Quality is an investment in the future, and that very well applies to the weapons that the troops used throughout history. The development of weapons dramatically changed the course of warfare in the 20th century due to the combined lessons of the past and the technological advancements that continue to develop. Even when produced long ago, there are still infantry weapons still being used by the militaries of today all over the world, proof that quality is indeed an investment in the future. Here are some of them:

PK Machine Gun

In 1955, the Main Artillery Directorate of the Soviet Union adopted the specs requirements for a new 7.62 mm battalion-level and general-purpose machine gun to be chambered for a rifle cartridge,

PK Machine Gun
PK Machine Gun (Warman, CC0, via Wikimedia Commons)

In 1958, G.I. Nikitin and Yuri Sokolov developed a machine gun prototype that successfully passed the field tests. A batch of their guns was manufactured in 1960 for service tests before production at the Kovrov Mechanical Plant. A team of Izhevsk Mechanical Plant designers led by the famed creator of the AK-47 also created the PK Machine Gun. Their version was a gas-operated rotary-bolt design based on the trusty Kalashnikov-pattern arms.

Their design was preferred because it was more reliable and cheaper to manufacture compared to the Nikitin-Sokolov one. So their PK went into production at the Kovrov Mechanical Plant.

The PK machine gun was an open bolt design with improved heat management during automatic fire that helped avoid “cook-off” or when the firing chamber becomes too hot that the propellant in the chambered round ignites, causing the weapon to fire until the ammunition is exhausted.

Its rimmed 7.62x54mm cartridges are set in a metal ammunition belt and are designed to be held against the shoulder inside the non-disintegrating looped links that leave the rim exposed at the rear. To charge the PK, it uses a non-reciprocating charging handle on the right side of the receiver.

PK’s gas cylinder is mounted under the barrel with a gas regulator that has three fixed positions. Corresponding holes were opened by the gas regulators to change the amount of propellant gas that escape out of the gas cylinder, so varying amounts of energy were transferred to the long-stroke piston.

Similar to the M-27 Infantry Automatic Weapon of the United States Marine Corps, the PK machine gun is meant to be used as an automatic weapon for the squad. What’s outstanding about this gun is the combination of its power and accuracy that it is still currently manufactured in Russia and is also being used worldwide.

M16 Rifle

M16 rifle’s development began in 1956, which was meant to be an update on the well-known AR15. The original gun was a 5.56x45mm automatic rifle with a 20-round magazine that the United States Air Force adopted in 1965 and the Marine Corps in 1966.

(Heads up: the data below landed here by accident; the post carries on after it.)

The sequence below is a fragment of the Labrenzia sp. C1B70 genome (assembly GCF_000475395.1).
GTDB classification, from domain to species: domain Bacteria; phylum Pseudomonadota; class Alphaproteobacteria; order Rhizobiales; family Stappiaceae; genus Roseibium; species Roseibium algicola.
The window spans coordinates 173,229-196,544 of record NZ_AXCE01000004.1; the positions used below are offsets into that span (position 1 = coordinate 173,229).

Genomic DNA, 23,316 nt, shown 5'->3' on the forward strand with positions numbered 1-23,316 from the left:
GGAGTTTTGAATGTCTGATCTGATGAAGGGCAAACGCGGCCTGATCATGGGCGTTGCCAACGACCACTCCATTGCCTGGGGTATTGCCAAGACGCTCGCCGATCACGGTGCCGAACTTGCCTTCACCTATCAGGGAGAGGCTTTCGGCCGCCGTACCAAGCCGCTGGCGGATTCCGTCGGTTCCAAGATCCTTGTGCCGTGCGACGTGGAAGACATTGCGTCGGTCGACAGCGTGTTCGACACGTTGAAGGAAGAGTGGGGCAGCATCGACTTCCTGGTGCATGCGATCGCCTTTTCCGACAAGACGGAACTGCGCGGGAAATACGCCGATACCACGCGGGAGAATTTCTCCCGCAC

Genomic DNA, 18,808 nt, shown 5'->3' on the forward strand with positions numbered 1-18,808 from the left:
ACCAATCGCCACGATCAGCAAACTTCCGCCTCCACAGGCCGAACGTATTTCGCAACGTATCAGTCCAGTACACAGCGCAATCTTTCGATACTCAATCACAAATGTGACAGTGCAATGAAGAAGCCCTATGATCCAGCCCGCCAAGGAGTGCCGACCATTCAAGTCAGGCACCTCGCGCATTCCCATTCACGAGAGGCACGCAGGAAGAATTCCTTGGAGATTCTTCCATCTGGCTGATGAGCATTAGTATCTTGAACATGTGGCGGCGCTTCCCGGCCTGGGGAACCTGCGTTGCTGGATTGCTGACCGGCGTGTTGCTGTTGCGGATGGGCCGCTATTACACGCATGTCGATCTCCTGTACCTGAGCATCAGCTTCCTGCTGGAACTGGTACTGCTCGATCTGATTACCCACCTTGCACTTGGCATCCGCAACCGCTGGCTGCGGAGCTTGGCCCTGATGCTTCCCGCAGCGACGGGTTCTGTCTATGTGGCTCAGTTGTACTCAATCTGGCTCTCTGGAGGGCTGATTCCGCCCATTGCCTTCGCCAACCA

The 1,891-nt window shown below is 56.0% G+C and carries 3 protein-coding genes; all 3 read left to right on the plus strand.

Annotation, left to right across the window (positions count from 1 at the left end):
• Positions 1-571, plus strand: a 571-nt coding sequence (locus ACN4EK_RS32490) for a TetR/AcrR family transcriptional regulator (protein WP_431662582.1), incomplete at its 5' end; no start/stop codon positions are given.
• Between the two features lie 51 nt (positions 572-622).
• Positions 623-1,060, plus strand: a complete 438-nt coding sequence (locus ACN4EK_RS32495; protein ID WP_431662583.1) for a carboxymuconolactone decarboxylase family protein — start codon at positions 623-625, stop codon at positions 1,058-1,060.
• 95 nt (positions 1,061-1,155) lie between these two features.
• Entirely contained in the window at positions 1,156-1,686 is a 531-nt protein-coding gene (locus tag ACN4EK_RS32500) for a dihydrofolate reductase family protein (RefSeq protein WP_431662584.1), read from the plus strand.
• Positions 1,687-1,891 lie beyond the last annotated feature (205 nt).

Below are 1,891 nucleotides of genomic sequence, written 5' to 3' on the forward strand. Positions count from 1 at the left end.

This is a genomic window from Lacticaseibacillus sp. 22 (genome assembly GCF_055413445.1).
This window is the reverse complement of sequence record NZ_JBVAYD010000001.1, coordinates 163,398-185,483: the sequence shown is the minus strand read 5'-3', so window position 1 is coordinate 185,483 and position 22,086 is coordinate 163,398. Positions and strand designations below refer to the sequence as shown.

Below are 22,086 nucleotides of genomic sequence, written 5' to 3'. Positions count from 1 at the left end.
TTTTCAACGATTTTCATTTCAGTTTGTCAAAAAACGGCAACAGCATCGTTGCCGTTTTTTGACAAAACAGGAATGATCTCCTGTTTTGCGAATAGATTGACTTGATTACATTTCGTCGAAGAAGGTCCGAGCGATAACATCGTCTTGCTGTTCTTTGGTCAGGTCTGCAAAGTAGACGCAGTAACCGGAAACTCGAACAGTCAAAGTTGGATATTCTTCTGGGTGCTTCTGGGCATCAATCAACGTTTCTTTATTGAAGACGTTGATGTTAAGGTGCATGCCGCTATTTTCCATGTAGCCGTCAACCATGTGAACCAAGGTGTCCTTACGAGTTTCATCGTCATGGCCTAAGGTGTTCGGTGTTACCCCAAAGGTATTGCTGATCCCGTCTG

Carl Witherspoon Cleans His M-16 Rifle. (USMC Archives from Quantico, USACC BY 2.0, via Wikimedia Commons)

M16 is gas-operated and has both semiautomatic and fully automatic fire-control options, with materials made of aluminum and composite instead of wood that made the iterations of the M16 significantly lighter than the M14 or Ak-47. The M16A4, for instance, which has been the standard infantry weapon of the US Marine Corps since 2003, weighs just over 7 pounds when unloaded. It is 39 inches long and has a 20 or 30-round magazine that could fire .223-calibre ammunition at a rate of 700-950 rpm.

During the Vietnam War, the US troops had struggles defending themselves against AK-47s, and they were given the M16. The problem was that they were not given any training as the guns were introduced during the conflict, plus the harsh Vietnam jungle made it hard for them to clean and maintain the gun. Improvements were made that soon turned the M16 into a far more effective rifle, and while the US military had largely transitioned to the M4, the weapon is still widely used by the other forces.

The secret to the endurance of the M-16 as a weapons system is its low cost of its ammunition and manufacturing costs, its light weight, high accuracy at range and ability to accessorize it with scopes, laser range finders, grenade launchers and or even switch out its barrels to larger calibers.

QBZ-95 Assault Rifle

The QBZ-95 was developed and designed by Duo Yingxian in the late 1980s when the Chinese wanted to replace their version of the AK-47. The result was the bullpup assault rifle that had several notable features: it can launch rifle grenades from the barrel, it can mount an under-barrel grenade launcher, and a bayonet can also be added if needed. In 1995, QBZ-95 was adopted by the People’s Liberation Army. It also became standard for the People’s Armed Police that had been used during conflicts like the Sri Lankan Civil War, the War in North-West Pakistan, and the War in Afghanistan.

QBZ95 automatic rifle. (User:Tyg728, modified by User:Hohum, CC BY-SA 4.0, via Wikimedia Commons)
QBZ95 automatic rifle. (User: Tyg728, modified by User: HohumCC BY-SA 4.0, via Wikimedia Commons)

Other Asian counties like Cambodia, Laos, and Myanmar also use the weapon. An export version of it, chambered for 5.56×45 mm NATO, called the QBZ-97, is available for sale in Canada, Southeast Asia, East Africa, and South Asia.

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